Lately I have been thinking a lot about bread. Several of my colleagues greatly enjoy quality bread, and their enthusiasm for the qualities of “the loaf” have rekindled my own passion for it.
As a child, my mother would make a loaf in her bread machine each week. We bought flour by the 25-pound bag at Sam’s Club or Costco, and learned early on that the “thump thump thump” sound during the mix cycle meant the dough was too dry. It was an exciting moment to be the one who heard the high-pitched beep of the machine, signaling that the bread was ready to be removed (and eaten).
Our machine had an up-and-down vertical pan, rather than the long or horizontal one, so there was only one piece of bread with a fluffy crown (and only one heel piece). I tried to eat this piece as soon as the bread was done, and can still remember the anticipation of waiting for a fresh hot loaf.
This bread was also what my school lunch sandwiches were made on, and my fresh-loaf enthusiasm did not translate to the school cafeteria. At the time, I looked longingly at the thin slices of bread that had uniform tiny air bubbles. By comparison, my bread slices were huge, unwieldy, and uncool. Packaged and individually-wrapped were definitely the trendy way to eat.
Now, I cringe thinking about the foods I wanted to bring with me. I wanted dunk-a-roos, every flavor of cheeto, single slices of american cheese, zebra cakes, and bread that would last until the world ended. Some of those foods still hold nostalgic places in my heart (really, just the zebra cakes) even if my taste buds question my choices when I try and eat the food.
I realize, (and if you are reading this, mom, screenshot the page) that my mother was right. I will restate, just to give all of the teenagers’ mothers of the world an additional shot of righteous satisfaction, my mom was right.
The bread I ate was simply better. My bread was fresh, and tasted amazing. It spoiled, which meant that there were no preservatives which would hang out in my body for the next eternity. The ingredients came in ginormous bags, creating less packaging waste (and as an added bonus, we used reuseable containers!). And, the weekly ritual of waiting for the machine to spit out a steaming loaf of bready goodness taught me valuable lessons about my food. Food is made of ingredients! The ingredients are combined with some level of skill and knowledge to make more complex foods! And sometimes, the best foods in life are the ones you need to work and wait a little for.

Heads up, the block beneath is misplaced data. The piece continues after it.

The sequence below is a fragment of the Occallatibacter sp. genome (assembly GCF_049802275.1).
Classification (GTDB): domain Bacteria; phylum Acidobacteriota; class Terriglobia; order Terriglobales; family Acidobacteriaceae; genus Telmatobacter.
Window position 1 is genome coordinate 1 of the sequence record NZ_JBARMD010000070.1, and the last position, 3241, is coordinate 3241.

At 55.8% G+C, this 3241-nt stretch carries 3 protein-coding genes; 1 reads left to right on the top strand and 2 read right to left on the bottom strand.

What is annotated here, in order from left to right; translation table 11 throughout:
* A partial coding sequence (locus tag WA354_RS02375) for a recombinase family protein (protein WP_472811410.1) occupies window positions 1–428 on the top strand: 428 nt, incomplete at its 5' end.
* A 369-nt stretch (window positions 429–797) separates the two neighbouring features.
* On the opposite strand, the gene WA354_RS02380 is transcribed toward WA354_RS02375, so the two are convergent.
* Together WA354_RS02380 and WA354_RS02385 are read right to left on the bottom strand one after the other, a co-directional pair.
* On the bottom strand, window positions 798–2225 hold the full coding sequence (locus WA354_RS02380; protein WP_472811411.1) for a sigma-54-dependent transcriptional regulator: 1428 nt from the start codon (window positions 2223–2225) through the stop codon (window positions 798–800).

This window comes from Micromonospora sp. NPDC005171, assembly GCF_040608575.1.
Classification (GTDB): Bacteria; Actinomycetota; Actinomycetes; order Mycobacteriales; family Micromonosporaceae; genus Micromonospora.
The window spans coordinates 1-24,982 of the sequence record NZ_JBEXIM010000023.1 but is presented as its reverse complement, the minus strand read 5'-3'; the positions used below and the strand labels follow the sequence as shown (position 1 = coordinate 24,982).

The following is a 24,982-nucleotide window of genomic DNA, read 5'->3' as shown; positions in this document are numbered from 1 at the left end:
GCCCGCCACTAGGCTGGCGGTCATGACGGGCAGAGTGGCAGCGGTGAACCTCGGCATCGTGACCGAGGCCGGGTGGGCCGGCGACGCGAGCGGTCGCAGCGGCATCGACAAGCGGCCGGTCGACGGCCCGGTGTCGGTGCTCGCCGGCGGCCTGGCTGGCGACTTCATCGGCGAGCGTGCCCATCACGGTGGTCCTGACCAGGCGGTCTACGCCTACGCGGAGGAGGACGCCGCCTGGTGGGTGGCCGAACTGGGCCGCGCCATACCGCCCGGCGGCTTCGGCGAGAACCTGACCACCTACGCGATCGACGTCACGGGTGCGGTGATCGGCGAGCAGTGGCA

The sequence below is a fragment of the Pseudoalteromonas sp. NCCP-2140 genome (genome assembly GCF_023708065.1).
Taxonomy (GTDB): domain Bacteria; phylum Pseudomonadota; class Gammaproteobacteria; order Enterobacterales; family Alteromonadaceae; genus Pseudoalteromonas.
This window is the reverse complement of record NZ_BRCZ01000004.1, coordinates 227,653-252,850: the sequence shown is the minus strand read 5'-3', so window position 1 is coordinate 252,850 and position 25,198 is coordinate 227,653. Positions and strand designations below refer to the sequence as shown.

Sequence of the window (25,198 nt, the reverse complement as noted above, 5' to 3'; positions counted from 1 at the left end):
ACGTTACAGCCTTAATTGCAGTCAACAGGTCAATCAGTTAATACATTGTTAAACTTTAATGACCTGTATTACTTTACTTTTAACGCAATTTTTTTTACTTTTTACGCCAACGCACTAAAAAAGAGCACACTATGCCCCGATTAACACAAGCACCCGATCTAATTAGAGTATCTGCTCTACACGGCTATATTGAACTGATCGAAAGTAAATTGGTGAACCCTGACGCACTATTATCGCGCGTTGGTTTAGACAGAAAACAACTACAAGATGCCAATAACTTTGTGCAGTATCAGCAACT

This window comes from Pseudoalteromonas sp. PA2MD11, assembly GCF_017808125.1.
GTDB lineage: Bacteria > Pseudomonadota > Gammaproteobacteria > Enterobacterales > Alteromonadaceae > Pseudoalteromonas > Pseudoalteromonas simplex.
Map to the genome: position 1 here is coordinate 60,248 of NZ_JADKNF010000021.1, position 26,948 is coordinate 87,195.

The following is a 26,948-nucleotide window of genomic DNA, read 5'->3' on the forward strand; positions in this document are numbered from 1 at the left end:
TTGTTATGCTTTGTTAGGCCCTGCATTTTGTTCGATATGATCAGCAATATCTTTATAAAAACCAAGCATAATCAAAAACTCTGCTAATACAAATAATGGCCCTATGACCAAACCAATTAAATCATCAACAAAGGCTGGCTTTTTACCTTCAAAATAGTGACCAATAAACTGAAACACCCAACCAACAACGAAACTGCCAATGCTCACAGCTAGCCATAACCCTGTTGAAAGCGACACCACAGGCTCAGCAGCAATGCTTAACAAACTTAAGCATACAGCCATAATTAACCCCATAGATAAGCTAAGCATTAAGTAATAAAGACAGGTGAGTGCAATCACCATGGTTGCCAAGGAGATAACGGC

This brings me to today. Now, I have my own bread machine. There are more fancy functions, and the pan is a standard bread pan, so I don’t have the fluffy crown piece to eagerly await with each loaf, but the joy of bread is the same. Only now, I also want to make sure I have a dependable, allergy-friendly recipe that is just as easy as the one from my childhood. Some simple pleasures never get old.
After some experimentation, I realized that my go-to gluten and corn-free flour (from Trader Joe’s) functions really well in one of the basic recipes provided in the manual to my bread maker. (Though as a note of caution, during the knead cycle, I needed to add water. Watch your dough to make sure it has enough liquid! The dough will actually look too watery, when it is just right). Also, the beautiful crown that rises over the top of the pan seems to be the mythical unicorn of gluten and corn-free bread machine bread. Occasionally I will get a picture perfect loaf, but more often than not I don’t. If it tastes good and looks recognizable, I am happy, but know it might look different than a “regular” loaf of bread
- 1 ⅔ cups water + extra
- 4 ¼ gluten free flour (I used the Trader Joe’s mix)
- 3 tablespoons honey
- 2 teaspoons salt
- 2 tablespoons mild flavored olive oil
- 2 ½ teaspoons active dry yeast
- Assemble the blades in your bread machine pan, making sure they are firmly seated (if they come apart).
- Put all of the wet ingredients into the pan first. This will prevent the yeast from being fully activated too soon!
- Add the flour on top of the wet ingredients, spreading so that the water is fully covered. With the last quarter cup of flour, create a volcano shape on top of the other flour, including a small indent in the top.
- Place the yeast into the volcano hole.
- Program the bread machine for the gluten free loaf option, and a medium crust.
- During the knead cycle, check the dough. The dough should look a little too wet, not quite fully cohesive. This is okay for gluten free bread. If it isn’t wet enough, add a tablespoon of water at a time, waiting for the water to incorporate before adding more. I suspect that different machines may contribute to different evaporation of water, so watch your loaf the first couple times you make it.
- Wait until the loaf is finished, let sit 15-20 minutes (gluten free baked good stick more than glutenous baked goods and need time to cool)
- Slice and enjoy!